I pray earnestly for the gift of wisdom and to be so soaked in the Truth that it readily escapes from my mouth when necessary. I ask to be ever equiped with the Sword of the Spirit, the Word of God so that, in Jesus and with Jesus, innermost hearts may be opened and elightened with The Divine Truth; that malice might turn into godly meekness; darkness into light; doubt into faith and hatred and resentment into Holy Love in those we encounter.

Jesus’ message in the passage leaves much to consider but once again I find myself looking rather at Jesus’ way of handling the “pharisees”; I think he wants me to watch more closely and learn.


So, not for the first time, they plotted to entrap him, asking a question in a yes/no form so that he would be caught either way:

  • Yes – pay the tax – traitor to Judaism – guilty!
  • No – don’t pay the tax – insurrectionist against the legitimate Roman rulers – guilty!

Politicians and even more, radio and TV interviewers love these questions.

And nobody has ever given a better response than Jesus – get your priorities right, and remember what kind of tribute each requires or deserves.

I have to beware of asking that kind of sneaky question, and if asked one like that, I have to think long and hard to see if there’s a Jesus answer to it!

There was a lovely story on the R4 service 08:10 last Sunday morning. The young man was fed up of being bettered by his father, and was determined to get his own back.

He caught a butterfly and held it, fluttering, in his enclosed hands. Is it alive or dead?, he asked.

If the old man said “dead” then he’d open his hands and let it fly away.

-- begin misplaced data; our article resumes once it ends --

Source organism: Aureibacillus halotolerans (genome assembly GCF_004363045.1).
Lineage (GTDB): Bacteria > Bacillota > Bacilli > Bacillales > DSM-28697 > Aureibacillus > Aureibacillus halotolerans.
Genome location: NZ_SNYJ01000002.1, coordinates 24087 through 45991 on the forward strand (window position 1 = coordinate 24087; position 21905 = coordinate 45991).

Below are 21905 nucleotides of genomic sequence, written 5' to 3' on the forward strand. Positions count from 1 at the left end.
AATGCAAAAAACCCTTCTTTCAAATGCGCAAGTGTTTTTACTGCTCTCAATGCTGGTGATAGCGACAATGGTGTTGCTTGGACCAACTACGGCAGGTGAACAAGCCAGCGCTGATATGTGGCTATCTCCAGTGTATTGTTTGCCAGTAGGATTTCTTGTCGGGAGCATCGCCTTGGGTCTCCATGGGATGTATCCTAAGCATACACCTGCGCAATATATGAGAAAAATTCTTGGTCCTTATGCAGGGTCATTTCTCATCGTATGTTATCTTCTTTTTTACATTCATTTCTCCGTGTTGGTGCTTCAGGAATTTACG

If the response was “alive” then he’d crush it and display the lifeless body.

Either way he’d be right and the old man wrong.

The old man thought before replying, “It depends on you” he said.

Reminds me of the good old life rule – act as if it all depends on you; pray as if you can do nothing.


Hello brothers and sisters in Christ. I thank God for this Lectio Divina family that God has brought me into.

The first thing that came to my mind reading Matthew 22:15-22 was the issue of WISDOM. Jesus knew it was a trap but they did not know that God is all- knowing,( omniscient) all- powerful (omnipotent) and all- present ( omnipresent).

James in 1: 5 says, if anyone lacks wisdom, he should ask God who gives to all liberally and without reproach and it will be given to him.

It teaches me that I have to develop my relationship with Christ and bear in His sufferings too, by so, learn His wisdom. For we do not struggle against flesh and blood but against principalities, against the authorities and against the rulers of darkness of this world, like the Pharisees of old, also against spiritual hosts of wickedness in the heavenly places.
So for me to be strong in the Lord and in the power of His might, I have to put on the whole armour of God that I may be able to STAND against these traps of the evil one.